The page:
MADISON -- As utility companies search for ways to avoid blackouts, like the one that shut down the northeastern corner of the United States last summer, one idea comes from the University of Wisconsin-Madison.
Researchers from the College of Engineering have designed a system where a small network of local generators can reliably disconnect from the rest of the power supply, enabling locations where electricity is critical to stay in operation.
Most buildings receive their electrical power from transmission lines branching off a main power grid. With energy coming from a large network -- the one responsible for the August 2003 blackout stretched 157,000 miles -- any disruption could cause a cascade of powerlessness in cities near and far.
Because the new technology developed at UW-Madison receives its power locally, it can "leap frog" transmission lines, avoiding any failures within those lines, says lead inventor Robert Lasseter, professor emeritus of electrical and computer engineering.
The UW-Madison technology consists of a microgrid, a small network of several power generators located at a single site. These generators, integrated into the main energy distribution system, encompass a wide range of power sources, including micro-turbines, gas internal combustion engines, fuel cells and photovoltaic, which generates voltage from light exposure.
When problems occur within the transmission lines, the generators and their loads (the devices each one powers) can separate from the main distribution system to isolate particular areas - hospital rooms or factory floor, for example - from the disturbance.
Explains Lasseter: "The critical loads in a microgrid can ride through any event. That means they can stay alive when the grid fails." The ability to "island" generators and electrical loads together, he adds, has the potential to provide higher local power reliability than that provided by the distribution system as a whole.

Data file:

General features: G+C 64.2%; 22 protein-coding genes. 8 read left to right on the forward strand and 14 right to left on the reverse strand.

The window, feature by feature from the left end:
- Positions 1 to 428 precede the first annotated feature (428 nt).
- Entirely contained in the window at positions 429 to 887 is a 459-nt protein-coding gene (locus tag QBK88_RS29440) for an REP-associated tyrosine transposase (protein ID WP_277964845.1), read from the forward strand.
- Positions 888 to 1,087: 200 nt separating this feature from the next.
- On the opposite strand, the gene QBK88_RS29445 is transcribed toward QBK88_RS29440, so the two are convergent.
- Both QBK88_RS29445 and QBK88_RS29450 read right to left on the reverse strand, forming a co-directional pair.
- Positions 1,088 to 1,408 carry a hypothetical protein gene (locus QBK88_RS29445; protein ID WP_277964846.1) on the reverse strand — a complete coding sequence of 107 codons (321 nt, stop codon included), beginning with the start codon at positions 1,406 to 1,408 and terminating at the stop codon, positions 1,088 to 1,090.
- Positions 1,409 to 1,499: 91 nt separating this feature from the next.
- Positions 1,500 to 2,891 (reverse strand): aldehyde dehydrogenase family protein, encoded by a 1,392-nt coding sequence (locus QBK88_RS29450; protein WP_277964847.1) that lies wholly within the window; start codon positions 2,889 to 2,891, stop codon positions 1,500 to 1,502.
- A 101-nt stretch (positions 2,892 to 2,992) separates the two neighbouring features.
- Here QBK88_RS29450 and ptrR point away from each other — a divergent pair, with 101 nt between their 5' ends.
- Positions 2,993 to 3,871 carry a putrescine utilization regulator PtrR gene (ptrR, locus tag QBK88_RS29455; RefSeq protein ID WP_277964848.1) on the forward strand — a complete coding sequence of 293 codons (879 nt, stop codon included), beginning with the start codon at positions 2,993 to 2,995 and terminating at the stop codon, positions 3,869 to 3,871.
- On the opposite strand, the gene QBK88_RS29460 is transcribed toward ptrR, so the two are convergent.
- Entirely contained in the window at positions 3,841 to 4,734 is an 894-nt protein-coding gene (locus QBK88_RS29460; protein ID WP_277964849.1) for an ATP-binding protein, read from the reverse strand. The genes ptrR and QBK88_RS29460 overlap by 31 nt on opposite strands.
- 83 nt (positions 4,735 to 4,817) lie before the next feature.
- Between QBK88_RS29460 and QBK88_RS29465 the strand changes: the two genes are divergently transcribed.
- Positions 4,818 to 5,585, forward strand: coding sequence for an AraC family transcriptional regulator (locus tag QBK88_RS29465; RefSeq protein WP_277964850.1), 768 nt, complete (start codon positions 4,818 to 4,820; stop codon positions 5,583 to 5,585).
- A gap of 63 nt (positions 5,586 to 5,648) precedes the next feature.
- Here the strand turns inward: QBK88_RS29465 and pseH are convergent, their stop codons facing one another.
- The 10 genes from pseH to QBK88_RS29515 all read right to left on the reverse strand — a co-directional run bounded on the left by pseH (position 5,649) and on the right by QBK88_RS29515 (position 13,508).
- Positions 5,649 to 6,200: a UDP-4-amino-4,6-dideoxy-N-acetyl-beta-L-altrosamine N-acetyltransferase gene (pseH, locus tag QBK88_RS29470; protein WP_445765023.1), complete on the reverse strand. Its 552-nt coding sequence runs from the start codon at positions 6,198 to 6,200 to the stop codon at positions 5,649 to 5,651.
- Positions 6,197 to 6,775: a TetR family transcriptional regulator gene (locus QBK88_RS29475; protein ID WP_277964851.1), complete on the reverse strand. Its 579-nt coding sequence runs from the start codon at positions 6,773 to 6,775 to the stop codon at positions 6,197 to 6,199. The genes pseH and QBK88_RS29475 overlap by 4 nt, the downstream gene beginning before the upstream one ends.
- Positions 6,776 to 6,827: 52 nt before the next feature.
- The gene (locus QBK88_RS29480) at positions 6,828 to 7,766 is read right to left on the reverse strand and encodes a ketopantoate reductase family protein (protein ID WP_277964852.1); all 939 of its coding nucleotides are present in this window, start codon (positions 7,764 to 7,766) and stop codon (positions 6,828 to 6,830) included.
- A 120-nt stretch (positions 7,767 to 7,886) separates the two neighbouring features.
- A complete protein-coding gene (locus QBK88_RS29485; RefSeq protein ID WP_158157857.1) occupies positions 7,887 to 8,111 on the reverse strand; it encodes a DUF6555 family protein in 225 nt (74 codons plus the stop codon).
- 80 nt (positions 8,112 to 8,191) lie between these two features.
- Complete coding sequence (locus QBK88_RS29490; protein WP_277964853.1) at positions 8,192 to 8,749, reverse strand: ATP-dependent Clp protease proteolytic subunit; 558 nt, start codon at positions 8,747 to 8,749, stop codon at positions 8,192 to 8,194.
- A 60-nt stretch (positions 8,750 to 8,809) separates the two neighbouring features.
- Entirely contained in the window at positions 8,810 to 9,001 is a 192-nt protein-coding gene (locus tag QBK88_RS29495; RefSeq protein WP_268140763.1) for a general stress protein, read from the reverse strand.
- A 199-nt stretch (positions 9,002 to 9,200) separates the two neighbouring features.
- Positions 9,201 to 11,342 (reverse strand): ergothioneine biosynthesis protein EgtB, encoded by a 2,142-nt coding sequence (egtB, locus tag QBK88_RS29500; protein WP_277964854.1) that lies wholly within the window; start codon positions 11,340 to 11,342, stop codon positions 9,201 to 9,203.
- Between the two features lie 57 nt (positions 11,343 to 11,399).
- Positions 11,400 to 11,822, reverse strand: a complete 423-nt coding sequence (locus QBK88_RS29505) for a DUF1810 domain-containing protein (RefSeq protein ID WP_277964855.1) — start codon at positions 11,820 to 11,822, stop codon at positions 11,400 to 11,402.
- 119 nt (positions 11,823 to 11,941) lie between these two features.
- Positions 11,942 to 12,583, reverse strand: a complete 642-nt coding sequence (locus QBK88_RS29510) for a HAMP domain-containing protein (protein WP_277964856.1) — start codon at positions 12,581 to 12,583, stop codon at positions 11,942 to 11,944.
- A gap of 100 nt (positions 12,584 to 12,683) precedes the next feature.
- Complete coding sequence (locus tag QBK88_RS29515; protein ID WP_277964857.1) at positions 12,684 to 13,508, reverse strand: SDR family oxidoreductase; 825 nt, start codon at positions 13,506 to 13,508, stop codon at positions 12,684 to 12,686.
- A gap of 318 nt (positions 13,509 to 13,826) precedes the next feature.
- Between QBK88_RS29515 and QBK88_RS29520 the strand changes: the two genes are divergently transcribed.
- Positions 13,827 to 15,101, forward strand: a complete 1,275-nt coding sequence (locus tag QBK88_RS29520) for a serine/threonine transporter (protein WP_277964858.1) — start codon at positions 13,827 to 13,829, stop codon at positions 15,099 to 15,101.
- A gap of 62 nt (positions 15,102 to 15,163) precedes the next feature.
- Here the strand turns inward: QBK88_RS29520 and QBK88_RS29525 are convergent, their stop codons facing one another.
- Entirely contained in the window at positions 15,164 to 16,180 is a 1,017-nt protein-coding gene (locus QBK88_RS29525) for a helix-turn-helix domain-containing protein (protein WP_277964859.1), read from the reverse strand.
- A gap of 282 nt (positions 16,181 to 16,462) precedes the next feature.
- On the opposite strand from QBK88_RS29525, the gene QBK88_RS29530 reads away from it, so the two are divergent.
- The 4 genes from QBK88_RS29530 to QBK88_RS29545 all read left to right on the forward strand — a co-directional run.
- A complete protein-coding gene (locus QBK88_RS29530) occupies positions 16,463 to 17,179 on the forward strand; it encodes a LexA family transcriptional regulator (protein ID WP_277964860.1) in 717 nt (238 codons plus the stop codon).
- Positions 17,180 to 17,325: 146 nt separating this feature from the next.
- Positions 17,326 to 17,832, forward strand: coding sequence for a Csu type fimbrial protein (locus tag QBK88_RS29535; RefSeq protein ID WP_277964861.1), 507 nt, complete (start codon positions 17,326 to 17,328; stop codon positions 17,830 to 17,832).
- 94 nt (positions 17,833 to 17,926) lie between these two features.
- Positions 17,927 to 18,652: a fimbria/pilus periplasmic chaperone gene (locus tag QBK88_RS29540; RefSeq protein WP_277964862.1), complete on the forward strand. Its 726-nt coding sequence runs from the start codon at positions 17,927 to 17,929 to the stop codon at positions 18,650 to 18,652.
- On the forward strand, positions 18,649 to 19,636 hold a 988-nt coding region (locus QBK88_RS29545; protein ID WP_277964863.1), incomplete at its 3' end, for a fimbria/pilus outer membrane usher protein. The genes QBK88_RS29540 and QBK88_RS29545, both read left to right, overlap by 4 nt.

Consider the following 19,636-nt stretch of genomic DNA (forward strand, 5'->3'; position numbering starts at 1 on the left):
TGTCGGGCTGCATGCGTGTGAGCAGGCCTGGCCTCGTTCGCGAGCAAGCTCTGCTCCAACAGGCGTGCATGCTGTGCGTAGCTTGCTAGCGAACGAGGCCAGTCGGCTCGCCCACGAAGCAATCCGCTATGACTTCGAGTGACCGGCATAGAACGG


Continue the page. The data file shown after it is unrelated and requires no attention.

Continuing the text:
But providing this reliability requires more than separating the microgrid from the main power system, says Lasseter. Drops in voltage, even from generators in a small network, can lead to fluctuations in power that shut down equipment or recalibrate machinery. These are the types of costly problems that businesses want to avoid during a blackout, Lasseter adds.
To dodge these fluctuations, the Wisconsin engineer and his graduate student, Paolo Piagi, have fit the generators in the migrogrid with voltage source inverters - a power electronic device that allows each generator to regulate voltage, thereby regulating electric current and the energy it produces.
Besides sidestepping possible power outages, the microgrid system is more energy efficient. All generators - whether part of a utility plant or small building - produce more waste heat than electricity.
However, smaller generators, such as those in Lasseter's microgrid network, can easily be placed in areas that need to be heated, says the Wisconsin engineer. This placement of the generators and the waste heat they produce, he adds, can bump up the amount of usable energy to nearly 90 percent, and can do so without the use of complex heat distribution systems, such as steam and chilled water pipes.
Lasseter and his UW-Madison colleagues are discussing a project to build a working microgrid with the California Department of Energy and the national laboratories of Sandia, Oak Ridge and Lawrence Livermore. The project would simulate the possible use of a microgrid at a small factory.
The microgrid design is patented by the Wisconsin Alumni Research Foundation, a non-profit organization that patents and licenses intellectual property for the university.
The above post is reprinted from materials provided by University Of Wisconsin-Madison. Note: Materials may be edited for content and length.
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